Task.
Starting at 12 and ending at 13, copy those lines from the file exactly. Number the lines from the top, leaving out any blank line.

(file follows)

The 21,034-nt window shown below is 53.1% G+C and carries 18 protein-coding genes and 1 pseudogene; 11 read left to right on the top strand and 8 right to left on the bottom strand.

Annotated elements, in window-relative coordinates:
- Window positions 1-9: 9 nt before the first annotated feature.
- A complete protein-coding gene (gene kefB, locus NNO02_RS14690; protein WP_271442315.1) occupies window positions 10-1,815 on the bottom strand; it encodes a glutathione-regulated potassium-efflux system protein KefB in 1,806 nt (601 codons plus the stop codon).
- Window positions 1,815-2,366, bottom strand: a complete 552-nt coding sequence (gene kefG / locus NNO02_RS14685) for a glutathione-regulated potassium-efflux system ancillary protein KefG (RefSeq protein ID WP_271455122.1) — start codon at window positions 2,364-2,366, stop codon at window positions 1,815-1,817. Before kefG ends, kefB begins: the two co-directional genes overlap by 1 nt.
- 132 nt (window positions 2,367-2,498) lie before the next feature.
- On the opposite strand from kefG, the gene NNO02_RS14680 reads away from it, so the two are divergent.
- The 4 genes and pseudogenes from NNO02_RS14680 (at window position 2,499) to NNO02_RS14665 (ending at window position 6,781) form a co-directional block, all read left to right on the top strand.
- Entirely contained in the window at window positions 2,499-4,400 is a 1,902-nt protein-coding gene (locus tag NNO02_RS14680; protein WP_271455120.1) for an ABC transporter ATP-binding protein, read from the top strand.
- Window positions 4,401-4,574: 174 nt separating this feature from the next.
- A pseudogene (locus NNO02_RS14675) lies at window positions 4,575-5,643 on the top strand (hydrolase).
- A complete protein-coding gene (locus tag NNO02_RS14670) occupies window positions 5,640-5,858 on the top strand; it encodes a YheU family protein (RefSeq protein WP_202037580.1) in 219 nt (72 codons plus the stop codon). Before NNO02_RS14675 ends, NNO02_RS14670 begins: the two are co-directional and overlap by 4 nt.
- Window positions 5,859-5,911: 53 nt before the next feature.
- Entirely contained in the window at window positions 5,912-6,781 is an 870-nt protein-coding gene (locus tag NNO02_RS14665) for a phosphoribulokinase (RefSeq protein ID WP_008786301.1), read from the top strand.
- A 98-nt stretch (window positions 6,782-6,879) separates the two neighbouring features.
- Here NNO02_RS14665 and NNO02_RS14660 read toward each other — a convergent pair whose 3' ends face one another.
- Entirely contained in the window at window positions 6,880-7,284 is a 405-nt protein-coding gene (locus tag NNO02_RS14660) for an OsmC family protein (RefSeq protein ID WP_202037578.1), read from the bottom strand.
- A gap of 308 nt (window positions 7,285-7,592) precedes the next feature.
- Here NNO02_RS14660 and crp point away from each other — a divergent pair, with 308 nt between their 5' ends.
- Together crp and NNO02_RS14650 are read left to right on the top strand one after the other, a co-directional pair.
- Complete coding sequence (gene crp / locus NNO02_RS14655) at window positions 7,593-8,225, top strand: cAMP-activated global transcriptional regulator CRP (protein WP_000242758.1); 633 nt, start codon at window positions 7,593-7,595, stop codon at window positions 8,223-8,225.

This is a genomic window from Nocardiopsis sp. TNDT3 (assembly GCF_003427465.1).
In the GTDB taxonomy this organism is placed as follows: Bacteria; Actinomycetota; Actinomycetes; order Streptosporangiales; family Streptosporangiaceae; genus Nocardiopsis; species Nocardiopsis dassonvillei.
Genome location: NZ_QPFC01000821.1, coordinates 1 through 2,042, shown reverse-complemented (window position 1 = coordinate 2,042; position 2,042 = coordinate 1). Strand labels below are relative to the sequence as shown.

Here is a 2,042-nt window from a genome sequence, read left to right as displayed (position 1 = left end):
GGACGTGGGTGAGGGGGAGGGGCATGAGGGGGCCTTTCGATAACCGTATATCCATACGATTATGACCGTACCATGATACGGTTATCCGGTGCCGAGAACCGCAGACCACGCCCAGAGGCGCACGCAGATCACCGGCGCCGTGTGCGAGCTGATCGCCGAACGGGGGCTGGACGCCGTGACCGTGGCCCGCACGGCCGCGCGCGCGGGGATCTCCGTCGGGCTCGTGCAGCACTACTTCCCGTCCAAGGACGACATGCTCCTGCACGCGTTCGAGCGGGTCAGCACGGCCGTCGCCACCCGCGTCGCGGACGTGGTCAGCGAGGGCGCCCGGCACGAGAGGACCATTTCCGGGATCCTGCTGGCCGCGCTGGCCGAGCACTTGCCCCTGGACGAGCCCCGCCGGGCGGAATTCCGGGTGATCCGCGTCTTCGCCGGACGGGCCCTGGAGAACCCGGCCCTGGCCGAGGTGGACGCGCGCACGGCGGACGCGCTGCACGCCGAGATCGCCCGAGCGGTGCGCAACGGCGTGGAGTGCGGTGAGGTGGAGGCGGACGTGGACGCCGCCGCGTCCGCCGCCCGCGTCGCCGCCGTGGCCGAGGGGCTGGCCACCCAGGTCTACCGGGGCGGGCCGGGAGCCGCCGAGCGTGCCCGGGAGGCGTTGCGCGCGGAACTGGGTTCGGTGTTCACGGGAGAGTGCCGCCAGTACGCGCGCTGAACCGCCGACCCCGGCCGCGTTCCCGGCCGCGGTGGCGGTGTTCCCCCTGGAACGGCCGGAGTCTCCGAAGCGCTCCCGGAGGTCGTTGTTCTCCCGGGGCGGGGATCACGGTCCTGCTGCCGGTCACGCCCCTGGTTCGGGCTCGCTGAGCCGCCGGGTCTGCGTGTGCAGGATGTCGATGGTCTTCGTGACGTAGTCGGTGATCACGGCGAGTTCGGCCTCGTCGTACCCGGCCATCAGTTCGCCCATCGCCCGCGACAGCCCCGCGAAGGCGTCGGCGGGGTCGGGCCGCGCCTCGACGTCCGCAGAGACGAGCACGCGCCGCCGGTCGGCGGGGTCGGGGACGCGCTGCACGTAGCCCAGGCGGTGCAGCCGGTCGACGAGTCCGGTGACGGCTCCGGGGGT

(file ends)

- A complete protein-coding gene (locus tag NNO02_RS14670) occupies window positions 5,640-5,858 on the top strand; it encodes a YheU family protein (RefSeq protein WP_202037580.1) in 219 nt (72 codons plus the stop codon). Before NNO02_RS14675 ends, NNO02_RS14670 begins: the two are co-directional and overlap by 4 nt.
- Window positions 5,859-5,911: 53 nt before the next feature.